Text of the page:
In the fall of 2016, Patty Delgado made herself a jacket. Well, maybe she didn’t actually make the jacket itself — but she definitely made it better. Then a full-time freelance graphic and web designer (and a mostly inexperienced seamstress), Delgado stitched a sequin appliqué onto her denim jacket. The patch had significance to Delgado beyond just its sparkle. Discovered on one of her trips to Mexico City, the patch featured the Virgin of Guadalupe — an important symbol of Mexican identity — and offered a way for Delgado to demonstrate her cultural pride through creative, eye-catching fashion.
“I put on my jacket and I just felt this instant pride, this instant nostalgia for my culture,” she tells us. “I felt really empowered. I knew that if I felt so strongly about this jacket and if it meant so much to me as a cultural statement, then it would sit really well with other millennial folks like me who are children of Latino immigrants.”
Delgado shared photos of her jacket on Instagram, and it wasn’t long before others took notice. Their reaction was just as she expected it would be… but on a larger scale. “It was amazing — people sharing my photos, people tagging their moms, moms sending the photos [of the jacket] to their kids,” she tells us. “It was an overwhelmingly positive response from an online community of Latinos on Instagram.”
Soon after — and with the positive feedback from Instagram as a motivator — Delgado took to her parents’ living room with enough wholesale denim and sequin patches to create 30 similar jackets. Since each appliqué was hand stitched to a jacket, the process was time-consuming, but Delgado says she loved taking her design skills off the computer screen and into a hands-on project. In early 2017, she decided to shift her schedule to allow for less graphic design work and more time crafting jackets, and Hija de tu Madre — which translates, in English, to “daughter of your mother” — was born.
Today, less than a year and a half after making her very first jacket, 26-year-old Delgado is working on Hija de tu Madre full time. In January 2018, she hired her first assistant — and not a minute too soon, since each week, she hand stitches patches onto 20 to 30 jackets. And while she’s cleared out of her parents’ house, Delgado has converted the living room of her own apartment into a warehouse space. “It’s definitely a humble start, but I take a lot of pride,” she says. “This is a very homegrown business.”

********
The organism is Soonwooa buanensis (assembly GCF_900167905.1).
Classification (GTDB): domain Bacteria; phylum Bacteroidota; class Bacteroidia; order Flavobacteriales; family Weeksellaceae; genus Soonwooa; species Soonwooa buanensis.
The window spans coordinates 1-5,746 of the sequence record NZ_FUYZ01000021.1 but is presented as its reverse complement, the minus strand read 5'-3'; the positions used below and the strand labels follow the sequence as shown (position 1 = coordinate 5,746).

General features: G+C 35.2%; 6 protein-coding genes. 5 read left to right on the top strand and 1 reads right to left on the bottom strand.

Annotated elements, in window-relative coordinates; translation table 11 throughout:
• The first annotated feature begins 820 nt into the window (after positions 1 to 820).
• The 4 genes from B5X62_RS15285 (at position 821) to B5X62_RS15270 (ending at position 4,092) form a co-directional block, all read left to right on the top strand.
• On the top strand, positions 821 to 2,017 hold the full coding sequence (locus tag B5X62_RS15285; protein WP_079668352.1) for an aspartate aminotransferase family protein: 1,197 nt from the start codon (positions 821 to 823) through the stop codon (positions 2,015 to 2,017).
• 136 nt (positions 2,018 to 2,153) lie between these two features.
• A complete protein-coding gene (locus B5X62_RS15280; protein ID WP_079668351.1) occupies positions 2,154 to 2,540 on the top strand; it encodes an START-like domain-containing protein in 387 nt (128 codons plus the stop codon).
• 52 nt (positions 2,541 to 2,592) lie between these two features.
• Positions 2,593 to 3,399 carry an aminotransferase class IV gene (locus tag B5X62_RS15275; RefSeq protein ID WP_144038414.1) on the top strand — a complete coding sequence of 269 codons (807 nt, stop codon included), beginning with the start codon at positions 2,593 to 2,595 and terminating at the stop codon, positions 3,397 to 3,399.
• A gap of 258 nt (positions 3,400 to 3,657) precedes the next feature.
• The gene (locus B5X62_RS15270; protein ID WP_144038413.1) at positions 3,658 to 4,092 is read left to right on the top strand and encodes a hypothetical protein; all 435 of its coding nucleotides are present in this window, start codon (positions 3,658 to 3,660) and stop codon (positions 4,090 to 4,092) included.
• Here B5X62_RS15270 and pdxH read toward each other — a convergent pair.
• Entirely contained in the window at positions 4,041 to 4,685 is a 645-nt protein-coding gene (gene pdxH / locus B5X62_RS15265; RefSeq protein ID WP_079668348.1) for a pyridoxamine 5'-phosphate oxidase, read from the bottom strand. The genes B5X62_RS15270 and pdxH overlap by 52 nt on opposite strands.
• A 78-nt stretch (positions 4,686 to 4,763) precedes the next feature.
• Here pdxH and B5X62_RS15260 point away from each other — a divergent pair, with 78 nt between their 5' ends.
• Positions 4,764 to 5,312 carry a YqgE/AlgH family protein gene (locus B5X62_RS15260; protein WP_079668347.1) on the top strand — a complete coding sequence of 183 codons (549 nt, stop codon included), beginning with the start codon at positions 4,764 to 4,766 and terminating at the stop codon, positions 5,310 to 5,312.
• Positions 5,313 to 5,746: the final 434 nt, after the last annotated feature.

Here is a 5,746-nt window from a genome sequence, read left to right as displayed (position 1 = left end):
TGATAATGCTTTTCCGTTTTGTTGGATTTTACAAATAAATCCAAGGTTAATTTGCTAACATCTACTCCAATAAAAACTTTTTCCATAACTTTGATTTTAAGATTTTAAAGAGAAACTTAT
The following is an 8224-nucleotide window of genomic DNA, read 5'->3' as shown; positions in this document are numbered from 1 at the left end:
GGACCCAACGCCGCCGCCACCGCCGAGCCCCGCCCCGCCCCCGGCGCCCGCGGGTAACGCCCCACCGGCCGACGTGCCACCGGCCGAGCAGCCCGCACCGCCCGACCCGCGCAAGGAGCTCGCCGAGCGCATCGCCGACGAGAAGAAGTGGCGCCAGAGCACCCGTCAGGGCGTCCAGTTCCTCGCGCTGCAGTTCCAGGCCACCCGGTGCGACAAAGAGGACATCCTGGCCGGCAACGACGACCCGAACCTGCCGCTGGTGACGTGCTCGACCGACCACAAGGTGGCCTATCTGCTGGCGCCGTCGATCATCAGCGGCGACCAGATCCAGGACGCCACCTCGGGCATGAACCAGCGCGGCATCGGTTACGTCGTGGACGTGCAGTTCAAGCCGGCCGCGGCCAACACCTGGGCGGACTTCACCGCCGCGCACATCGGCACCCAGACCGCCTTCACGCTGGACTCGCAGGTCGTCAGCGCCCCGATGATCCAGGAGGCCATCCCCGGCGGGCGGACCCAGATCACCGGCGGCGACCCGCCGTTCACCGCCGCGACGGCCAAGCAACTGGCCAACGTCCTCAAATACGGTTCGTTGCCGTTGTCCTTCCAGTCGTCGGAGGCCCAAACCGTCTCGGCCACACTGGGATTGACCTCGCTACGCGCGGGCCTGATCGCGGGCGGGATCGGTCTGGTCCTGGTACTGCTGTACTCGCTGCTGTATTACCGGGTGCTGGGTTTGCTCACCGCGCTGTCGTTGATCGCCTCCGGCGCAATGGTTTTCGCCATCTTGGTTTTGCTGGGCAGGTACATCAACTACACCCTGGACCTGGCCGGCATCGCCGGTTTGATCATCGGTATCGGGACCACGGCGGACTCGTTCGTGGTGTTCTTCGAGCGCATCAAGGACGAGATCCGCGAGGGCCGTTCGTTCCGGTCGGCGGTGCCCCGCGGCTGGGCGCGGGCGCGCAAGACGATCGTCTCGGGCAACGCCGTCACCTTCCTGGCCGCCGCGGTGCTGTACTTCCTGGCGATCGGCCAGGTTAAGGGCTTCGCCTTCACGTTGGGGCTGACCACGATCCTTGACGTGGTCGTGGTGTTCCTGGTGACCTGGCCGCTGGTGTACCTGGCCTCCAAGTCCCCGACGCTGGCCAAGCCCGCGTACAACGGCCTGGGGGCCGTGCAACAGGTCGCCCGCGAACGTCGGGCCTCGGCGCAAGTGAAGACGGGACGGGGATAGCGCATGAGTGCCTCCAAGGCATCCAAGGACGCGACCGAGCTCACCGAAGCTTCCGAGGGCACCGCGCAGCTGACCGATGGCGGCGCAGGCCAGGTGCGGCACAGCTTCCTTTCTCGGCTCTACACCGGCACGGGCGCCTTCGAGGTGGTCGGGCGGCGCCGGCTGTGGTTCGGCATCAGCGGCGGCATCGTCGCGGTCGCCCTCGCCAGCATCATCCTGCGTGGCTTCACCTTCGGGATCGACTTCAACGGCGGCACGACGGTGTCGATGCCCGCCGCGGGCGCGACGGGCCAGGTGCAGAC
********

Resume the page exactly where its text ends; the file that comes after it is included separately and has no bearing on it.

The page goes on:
Much of the growth of Hija de tu Madre can be attributed to the brand’s awesome Instagram presence, through which an incredible 97 percent of leads for the products are funneled. Delgado’s social media strategy is focused on building community and harnessing Latinx cultural pride. In today’s political climate, the entrepreneur feels even more strongly about the importance of reaching out to immigrant and first-generation American communities.
“It’s very disheartening and heartbreaking that people are literally being told to get out,” Delgado tells us. “I’m trying my best to create products that help people feel like they do belong, that make people feel like there is fashion out there that makes them feel represented. It’s no longer about selling or making money. It’s about creating a safe space for likeminded folks to share their immigrant experiences or their experiences of being a child of Latino immigrants.”
Delgado purchases the patches for Hija de tu Madre’s jackets from Mexico, which has allowed her to develop strong working relationships with Mexican businesses. She’s also proudly watched as her customers — inspired by the brand’s bold, colorful Instagram feed — purchase the items from her growing product line as a cultural statement for their loved ones.
“My favorite thing is the reward that comes with getting tagged in a photo and seeing someone write about how much they love their jacket and how special it is for them and their family,” Delgado says. “I’m trying to create art and fashion that has a clear cultural statement, all while empowering Latinas and women.”
Don’t you just love when a jacket can be so much more than a jacket?
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(Photos via Hija de tu Madre)